Is Minnesota Getting Ready to T-Off?

Despite his disastrous decade and a half in Minnesota, coach Kevin McHale is leaving behind a team that has a chance to make a strong playoff run next season.

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Al Jefferson are you ready for your closeup?

That question is premature, but probably not by much. Jefferson is the all-star-caliber power forward for the Minnesota Timberwolves, and if you know his game well, then your Basketball Jones is certifiable. To casual basketball fans, he’s just another good player on a team that is going nowhere fast.

But the Timberwolves’ destination became much clearer and more promising on Wednesday when coach and former GM Kevin McHale announced he was leaving the team. McHale’s departure ends a catastrophic 15-year reign, but he leaves the Minnesota roster with a several gifted players and it isn’t wild-eyed to wonder if the T-Wolves might be next year’s surprise team.

Even though the off-season began in earnest just this week, a lot of smart money had already been placed on the Oklahoma City Thunder to be the improving team to watch next season. The Thunder have an emerging superstar in swingman Kevin Durant and two solid young players in guard Russell Westbrook and forward Jeff Green. The team owns the No. 3 and No. 25 picks in next week’s draft.

The T-Wolves may call the bets on the Thunder and raise them with what can only be described as addition by subtraction. McHale is a hoops legend in his native Minnesota. A native of Hibbing, he was a standout in high school then a force for the University of Minnesota. He had a Hall of Fame career with the Boston Celtics and began his executive career with the T-Wolves in 1994. In 1995, McHale took a gamble and drafted forward Kevin Garnett straight out of high school. At the time, such moves were unheard of, but Garnett’s place in the Hall of Fame is secure. The problem with the McHale era is that nothing else he did worked. The Garnett move was such an overwhelming positive that it obscured years of trades, draft picks and other personnel moves that reeked of guesswork.

Here’s a brief lowlight clip. In the 1999 draft Hale left stellar forward Andrei Kirilenko on the board and chose instead William Avery, the Duke University guard who washed out of the league in two seasons. Four years later, he chose Ndudi Ebi, whose career lasted a mere 19 games, ahead of solid NBA players such as Boston Celtics center Kendrick Perkins, Phoenix Suns guard Leandro Barbosa and Dallas Mavericks forward Josh Howard.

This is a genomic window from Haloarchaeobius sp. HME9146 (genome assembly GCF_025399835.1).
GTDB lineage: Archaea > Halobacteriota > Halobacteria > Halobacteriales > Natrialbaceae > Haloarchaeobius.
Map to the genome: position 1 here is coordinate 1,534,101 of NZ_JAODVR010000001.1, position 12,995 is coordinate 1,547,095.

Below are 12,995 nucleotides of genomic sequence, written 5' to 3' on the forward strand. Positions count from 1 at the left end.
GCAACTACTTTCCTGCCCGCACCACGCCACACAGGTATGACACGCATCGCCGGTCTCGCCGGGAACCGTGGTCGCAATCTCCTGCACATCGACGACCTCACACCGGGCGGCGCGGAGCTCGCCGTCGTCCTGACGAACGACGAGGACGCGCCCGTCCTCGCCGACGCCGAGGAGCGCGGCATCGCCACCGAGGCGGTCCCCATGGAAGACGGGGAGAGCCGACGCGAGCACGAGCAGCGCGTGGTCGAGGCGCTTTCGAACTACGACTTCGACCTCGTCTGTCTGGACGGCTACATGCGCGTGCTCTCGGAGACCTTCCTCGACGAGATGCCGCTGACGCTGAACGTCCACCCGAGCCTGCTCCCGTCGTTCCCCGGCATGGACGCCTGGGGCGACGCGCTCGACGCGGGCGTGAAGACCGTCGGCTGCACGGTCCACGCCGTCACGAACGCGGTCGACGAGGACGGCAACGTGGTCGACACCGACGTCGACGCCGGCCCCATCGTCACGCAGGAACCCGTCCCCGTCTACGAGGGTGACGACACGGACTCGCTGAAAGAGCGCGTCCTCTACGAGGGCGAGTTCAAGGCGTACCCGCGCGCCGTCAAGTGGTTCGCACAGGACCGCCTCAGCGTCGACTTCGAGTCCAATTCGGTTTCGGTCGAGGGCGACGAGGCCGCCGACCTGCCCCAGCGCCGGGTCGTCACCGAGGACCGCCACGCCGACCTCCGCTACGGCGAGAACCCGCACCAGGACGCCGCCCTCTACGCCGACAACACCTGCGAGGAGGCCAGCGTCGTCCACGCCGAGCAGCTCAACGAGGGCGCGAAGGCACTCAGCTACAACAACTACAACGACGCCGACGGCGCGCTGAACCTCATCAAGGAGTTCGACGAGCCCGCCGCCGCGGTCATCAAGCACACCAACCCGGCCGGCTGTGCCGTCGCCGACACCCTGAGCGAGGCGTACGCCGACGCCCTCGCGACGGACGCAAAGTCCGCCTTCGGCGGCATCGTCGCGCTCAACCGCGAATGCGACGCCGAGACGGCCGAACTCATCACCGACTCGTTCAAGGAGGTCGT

McHale’s signature move may have been offering swingman Latrell Sprewell a three-year, $21 million contract extension in 2005. Sprewell was 34 at the time, and his game had been in decline for several seasons. Sprewell, incredibly, rejected the offer, announcing that he “had a family to feed.” In a clear indication that McHale wasn’t bidding against any other team for Sprewell’s services, the offer was withdrawn and Sprewell never played a minute for another NBA team. People have joked about Sprewell’s response, but McHale’s offer was just as absurd.

Two years ago, McHale fired coach Dwane Casey, who was 20-20 at the time. Casey’s successor, Randy Wittman, went 12-30 with the same roster, yet Wittman received a lucrative contract extension. Early this season, with the Wolves bumbling along at 4-15, McHale was bumped down to coach. Although some of the Wolves’ ultimate 24-58 record can be blamed on Jefferson’s mid-season knee injury (reports are that he is fully recovered and ready to go for next season), no one considered McHale to be a future coaching great. The Wolves were inefficient on offense and porous on D.

Despite all the negatives, ambitious assistant coaches should be faxing their  résumés to the T-Wolves asap. In Jefferson, 23.1 points and 11 rebounds per game before his injury, and power forward Kevin Love, 15.8 points and 12.9 boards per 36 minutes in his rookie season, the Timberwolves have two capable interior players younger than 25. Few teams can boast that combination of size and youth in their nucleus. The T-Wolves need help on the wings and at point guard; forward Ryan Gomes took a step back this season. Guard Randy Foye has not developed as quickly as expected, and point guard Sebastian Telfair was never as good as his press clips suggested. However, this draft is overflowing with perimeter players, and the Wolves have three picks in the first round: Nos. 6, 18 and 28. In addition, they are in position to be very aggressive in off-season personnel moves. Their salary cap situation is manageable, and they may be able to add a veteran or two from teams looking to cut their payroll.

The downside is that the Timberwolves play in a very difficult Northwest Division. The Portland Trail Blazers figure to improve, and neither the Denver Nuggets nor the Utah Jazz are showing any signs of decline. But in losing McHale, and adding some rookies to a solid young nucleus, the Wolves look to be moving in the right direction for the first time in years.